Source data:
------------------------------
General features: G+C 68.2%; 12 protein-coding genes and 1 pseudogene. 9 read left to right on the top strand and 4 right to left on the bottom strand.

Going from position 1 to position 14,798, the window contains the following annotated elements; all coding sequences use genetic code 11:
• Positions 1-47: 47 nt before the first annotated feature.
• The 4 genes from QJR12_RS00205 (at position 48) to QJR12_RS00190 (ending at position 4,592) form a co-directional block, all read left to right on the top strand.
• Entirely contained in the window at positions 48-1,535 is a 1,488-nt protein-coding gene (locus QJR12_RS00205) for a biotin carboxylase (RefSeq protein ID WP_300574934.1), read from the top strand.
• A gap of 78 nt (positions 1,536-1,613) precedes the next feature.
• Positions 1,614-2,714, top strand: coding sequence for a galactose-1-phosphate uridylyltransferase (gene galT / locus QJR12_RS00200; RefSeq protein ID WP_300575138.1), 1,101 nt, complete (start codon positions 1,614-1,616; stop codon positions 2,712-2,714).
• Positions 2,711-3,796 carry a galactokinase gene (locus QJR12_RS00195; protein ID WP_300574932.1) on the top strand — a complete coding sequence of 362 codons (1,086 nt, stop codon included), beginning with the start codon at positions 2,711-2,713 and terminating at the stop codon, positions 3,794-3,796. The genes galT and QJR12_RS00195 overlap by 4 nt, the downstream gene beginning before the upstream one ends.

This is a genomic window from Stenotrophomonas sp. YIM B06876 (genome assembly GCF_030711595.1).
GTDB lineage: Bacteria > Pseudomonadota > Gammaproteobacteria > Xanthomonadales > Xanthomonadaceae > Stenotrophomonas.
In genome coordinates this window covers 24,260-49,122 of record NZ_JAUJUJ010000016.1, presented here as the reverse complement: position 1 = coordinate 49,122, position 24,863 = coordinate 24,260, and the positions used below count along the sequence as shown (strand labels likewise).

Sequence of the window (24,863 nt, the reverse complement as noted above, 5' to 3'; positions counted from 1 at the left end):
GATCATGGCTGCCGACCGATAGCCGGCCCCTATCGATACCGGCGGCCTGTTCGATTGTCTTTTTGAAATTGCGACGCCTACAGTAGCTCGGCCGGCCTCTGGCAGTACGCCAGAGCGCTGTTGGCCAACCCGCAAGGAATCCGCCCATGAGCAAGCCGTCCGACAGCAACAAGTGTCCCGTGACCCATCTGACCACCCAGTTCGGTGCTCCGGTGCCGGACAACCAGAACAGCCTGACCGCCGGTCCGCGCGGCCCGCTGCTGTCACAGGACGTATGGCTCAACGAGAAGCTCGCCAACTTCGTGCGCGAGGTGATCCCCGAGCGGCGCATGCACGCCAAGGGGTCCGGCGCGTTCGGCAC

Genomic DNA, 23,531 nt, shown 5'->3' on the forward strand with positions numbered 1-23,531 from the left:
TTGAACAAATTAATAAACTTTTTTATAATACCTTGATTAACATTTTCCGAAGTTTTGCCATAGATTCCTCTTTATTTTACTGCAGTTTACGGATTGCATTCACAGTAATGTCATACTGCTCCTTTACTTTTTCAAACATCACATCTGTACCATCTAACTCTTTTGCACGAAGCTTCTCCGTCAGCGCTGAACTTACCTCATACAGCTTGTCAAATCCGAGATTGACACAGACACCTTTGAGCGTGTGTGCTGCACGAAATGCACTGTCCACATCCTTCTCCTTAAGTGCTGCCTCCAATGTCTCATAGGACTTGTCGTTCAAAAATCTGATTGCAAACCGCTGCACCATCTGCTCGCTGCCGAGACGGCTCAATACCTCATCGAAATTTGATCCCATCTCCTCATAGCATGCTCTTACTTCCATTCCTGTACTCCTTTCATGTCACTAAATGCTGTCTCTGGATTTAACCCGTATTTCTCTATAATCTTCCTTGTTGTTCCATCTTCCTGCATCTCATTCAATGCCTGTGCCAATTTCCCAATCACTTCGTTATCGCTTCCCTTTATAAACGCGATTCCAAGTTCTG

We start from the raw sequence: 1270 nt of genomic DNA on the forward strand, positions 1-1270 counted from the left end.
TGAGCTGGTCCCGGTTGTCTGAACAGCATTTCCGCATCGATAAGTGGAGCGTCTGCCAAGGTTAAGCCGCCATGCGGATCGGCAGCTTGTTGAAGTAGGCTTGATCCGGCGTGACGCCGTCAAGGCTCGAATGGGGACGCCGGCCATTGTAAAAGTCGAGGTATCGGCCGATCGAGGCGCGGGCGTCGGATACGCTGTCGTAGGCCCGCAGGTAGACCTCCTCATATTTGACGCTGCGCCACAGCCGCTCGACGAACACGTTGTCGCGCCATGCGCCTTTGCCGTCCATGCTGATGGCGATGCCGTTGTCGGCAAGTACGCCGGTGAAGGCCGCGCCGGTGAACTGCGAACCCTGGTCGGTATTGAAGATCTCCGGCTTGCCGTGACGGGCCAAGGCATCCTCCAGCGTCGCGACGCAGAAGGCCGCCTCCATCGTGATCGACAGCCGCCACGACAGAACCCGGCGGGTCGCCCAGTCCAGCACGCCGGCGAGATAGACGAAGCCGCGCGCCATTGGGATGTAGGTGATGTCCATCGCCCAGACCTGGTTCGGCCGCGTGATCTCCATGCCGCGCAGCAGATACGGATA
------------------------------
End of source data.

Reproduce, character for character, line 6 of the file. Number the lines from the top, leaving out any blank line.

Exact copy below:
• A gap of 78 nt (positions 1,536-1,613) precedes the next feature.